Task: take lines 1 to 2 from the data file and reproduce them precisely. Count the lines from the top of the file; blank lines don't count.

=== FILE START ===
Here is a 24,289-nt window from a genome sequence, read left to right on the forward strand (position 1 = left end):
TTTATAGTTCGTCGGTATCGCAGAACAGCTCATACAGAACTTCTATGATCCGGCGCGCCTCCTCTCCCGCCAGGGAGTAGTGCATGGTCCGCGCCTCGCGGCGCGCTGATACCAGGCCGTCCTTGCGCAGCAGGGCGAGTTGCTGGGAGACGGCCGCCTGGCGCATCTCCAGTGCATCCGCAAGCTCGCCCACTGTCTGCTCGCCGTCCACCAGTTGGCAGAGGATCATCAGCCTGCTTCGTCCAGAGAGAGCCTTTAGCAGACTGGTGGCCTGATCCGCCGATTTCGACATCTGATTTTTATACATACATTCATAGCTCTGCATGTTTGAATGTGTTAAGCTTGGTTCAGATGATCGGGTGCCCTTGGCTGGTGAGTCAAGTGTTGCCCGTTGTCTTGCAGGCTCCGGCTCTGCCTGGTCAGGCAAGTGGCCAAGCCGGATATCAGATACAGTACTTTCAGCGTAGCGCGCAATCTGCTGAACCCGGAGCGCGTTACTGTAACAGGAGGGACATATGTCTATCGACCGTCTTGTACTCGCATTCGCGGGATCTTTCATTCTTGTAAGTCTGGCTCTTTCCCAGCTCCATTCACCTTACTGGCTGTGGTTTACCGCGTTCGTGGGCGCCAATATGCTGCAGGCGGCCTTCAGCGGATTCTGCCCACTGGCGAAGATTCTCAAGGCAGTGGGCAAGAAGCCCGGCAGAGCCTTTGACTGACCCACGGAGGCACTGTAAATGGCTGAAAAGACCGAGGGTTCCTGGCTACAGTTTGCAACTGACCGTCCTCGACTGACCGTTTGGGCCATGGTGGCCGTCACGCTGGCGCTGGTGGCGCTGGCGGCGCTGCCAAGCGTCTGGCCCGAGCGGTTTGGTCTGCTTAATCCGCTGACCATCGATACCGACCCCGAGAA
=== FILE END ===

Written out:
Here is a 24,289-nt window from a genome sequence, read left to right on the forward strand (position 1 = left end):
TTTATAGTTCGTCGGTATCGCAGAACAGCTCATACAGAACTTCTATGATCCGGCGCGCCTCCTCTCCCGCCAGGGAGTAGTGCATGGTCCGCGCCTCGCGGCGCGCTGATACCAGGCCGTCCTTGCGCAGCAGGGCGAGTTGCTGGGAGACGGCCGCCTGGCGCATCTCCAGTGCATCCGCAAGCTCGCCCACTGTCTGCTCGCCGTCCACCAGTTGGCAGAGGATCATCAGCCTGCTTCGTCCAGAGAGAGCCTTTAGCAGACTGGTGGCCTGATCCGCCGATTTCGACATCTGATTTTTATACATACATTCATAGCTCTGCATGTTTGAATGTGTTAAGCTTGGTTCAGATGATCGGGTGCCCTTGGCTGGTGAGTCAAGTGTTGCCCGTTGTCTTGCAGGCTCCGGCTCTGCCTGGTCAGGCAAGTGGCCAAGCCGGATATCAGATACAGTACTTTCAGCGTAGCGCGCAATCTGCTGAACCCGGAGCGCGTTACTGTAACAGGAGGGACATATGTCTATCGACCGTCTTGTACTCGCATTCGCGGGATCTTTCATTCTTGTAAGTCTGGCTCTTTCCCAGCTCCATTCACCTTACTGGCTGTGGTTTACCGCGTTCGTGGGCGCCAATATGCTGCAGGCGGCCTTCAGCGGATTCTGCCCACTGGCGAAGATTCTCAAGGCAGTGGGCAAGAAGCCCGGCAGAGCCTTTGACTGACCCACGGAGGCACTGTAAATGGCTGAAAAGACCGAGGGTTCCTGGCTACAGTTTGCAACTGACCGTCCTCGACTGACCGTTTGGGCCATGGTGGCCGTCACGCTGGCGCTGGTGGCGCTGGCGGCGCTGCCAAGCGTCTGGCCCGAGCGGTTTGGTCTGCTTAATCCGCTGACCATCGATACCGACCCCGAGAA